1Shangri-La Experience F&B

The Shangri-La Experience

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8. When wine assistance is requested, we will engage by asking multiple questions to determine guest preferences, make appropriate recommendations accordingly at different price points with helpful descriptions (Often, the sommelier knows a lot of good wines but does not explain his rationale for suggestions other than bland phrases like “This one is popular.” By asking questions, we indicate respect for the guest’s wishes, and by offering different price points, we show respect for their money and ability to choose. Also, too often when a qualified sommelier is available, an unqualified server will insist on taking the wine order.) 9. We will present our checks in distinctive folders/trays that are Asian or locally inspired, not a typical folder; when guests are reviewing the check, we will step away to allow privacy (A measure of respect for our guest’s money and privacy. This means we don’t use the same tired leather or plastic check folders. And after presenting the check, we step away. While swift check collection is desirable, the guest should never feel a sense of hovering or being watched.) 10. In upscale and Chinese restaurants, we will escort departing guests through the restaurant’s doors, offering gracious words of appreciation and where appropriate, the local gesture (An extra measure of courtesy – just like we would escort guests at our home.) 11. When children and elders are present, we will give them special recognition, for example by ensuring that we pause, speak clearly to them individually to establish a rapport, where possible at child’s eye level (For elders, this is a sign of our The Shangri-La Experience. For children, it is an attempt to increase their participation and interest. Perhaps there are other aspects of etiquette that can be shown, especially for elders.) 12. In resorts or when many children will be present, our buffets will feature some selections especially for children, at lower height, with a colorful and entertaining presentation 13. Children’s dining utensils, crockery and furnishings such as high chairs will be creative and of excellent quality, in keeping with the restaurant’s other appointments (Too often, the children’s meals are served with the same crockery as adults rather than a colorful, child- designed item which would support our engaging experience. Also, too often, the equipment, such as high chairs, is inexpensive plastic products.)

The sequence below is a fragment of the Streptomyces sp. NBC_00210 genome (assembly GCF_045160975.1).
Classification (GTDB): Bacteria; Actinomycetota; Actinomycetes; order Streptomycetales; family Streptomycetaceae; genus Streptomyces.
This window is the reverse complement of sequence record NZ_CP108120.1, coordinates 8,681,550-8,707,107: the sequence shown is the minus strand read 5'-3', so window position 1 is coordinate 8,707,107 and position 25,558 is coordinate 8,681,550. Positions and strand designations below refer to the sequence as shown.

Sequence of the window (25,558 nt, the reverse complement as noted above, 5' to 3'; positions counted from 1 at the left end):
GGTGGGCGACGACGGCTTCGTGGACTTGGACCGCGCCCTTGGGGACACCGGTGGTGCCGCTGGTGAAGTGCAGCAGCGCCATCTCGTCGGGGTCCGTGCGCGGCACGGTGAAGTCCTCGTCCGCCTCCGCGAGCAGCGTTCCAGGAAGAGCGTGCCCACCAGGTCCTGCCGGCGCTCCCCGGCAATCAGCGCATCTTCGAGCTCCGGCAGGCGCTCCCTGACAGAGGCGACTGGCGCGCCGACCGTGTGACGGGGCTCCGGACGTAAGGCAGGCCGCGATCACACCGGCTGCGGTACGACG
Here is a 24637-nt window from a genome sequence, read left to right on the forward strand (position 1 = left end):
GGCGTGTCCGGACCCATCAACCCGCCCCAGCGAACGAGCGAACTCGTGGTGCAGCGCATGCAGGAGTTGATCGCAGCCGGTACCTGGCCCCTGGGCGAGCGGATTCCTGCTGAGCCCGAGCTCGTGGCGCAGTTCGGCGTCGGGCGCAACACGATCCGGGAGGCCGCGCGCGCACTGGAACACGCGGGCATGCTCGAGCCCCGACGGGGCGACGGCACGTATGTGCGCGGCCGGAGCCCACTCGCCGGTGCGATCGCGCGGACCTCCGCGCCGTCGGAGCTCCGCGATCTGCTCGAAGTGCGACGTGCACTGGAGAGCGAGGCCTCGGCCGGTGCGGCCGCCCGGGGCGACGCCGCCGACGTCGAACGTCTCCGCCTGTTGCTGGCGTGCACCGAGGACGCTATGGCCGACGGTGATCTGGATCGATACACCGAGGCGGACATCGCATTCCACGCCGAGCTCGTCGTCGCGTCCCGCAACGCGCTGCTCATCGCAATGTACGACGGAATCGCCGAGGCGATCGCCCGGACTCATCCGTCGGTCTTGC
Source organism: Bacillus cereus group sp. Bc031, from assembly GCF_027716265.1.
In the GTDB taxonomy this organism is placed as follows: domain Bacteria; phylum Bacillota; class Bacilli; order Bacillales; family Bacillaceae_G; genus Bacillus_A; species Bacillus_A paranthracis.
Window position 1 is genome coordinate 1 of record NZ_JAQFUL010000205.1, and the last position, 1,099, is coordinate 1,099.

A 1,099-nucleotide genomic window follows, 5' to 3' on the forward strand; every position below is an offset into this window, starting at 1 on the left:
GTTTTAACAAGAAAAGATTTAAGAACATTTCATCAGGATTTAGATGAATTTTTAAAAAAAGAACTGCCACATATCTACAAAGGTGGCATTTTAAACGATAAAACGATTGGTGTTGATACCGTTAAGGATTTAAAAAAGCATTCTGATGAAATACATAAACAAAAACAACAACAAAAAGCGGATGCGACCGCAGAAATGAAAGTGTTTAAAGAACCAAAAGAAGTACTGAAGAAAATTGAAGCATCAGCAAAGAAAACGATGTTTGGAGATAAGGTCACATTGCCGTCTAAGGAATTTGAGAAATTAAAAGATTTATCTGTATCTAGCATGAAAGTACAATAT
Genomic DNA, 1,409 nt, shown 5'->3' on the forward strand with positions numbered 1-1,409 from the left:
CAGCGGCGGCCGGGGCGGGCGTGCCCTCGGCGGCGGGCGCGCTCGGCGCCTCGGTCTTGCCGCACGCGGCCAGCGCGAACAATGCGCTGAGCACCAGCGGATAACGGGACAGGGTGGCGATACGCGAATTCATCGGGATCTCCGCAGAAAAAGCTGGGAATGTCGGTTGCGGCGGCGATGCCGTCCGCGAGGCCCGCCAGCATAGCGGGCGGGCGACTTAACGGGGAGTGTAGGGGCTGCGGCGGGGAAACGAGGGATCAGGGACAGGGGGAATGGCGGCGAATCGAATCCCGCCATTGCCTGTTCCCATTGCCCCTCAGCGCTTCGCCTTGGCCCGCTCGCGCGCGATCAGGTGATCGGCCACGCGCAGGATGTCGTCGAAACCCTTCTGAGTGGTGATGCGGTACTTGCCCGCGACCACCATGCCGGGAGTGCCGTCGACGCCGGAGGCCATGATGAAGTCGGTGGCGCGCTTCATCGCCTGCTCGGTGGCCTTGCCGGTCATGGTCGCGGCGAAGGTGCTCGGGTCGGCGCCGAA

14. Our manager will visit each guest’s table to enquire if anything further could be done to enhance their experience

Shangri-La Operating Manual ©Shangri-La International Hotel Management Limited


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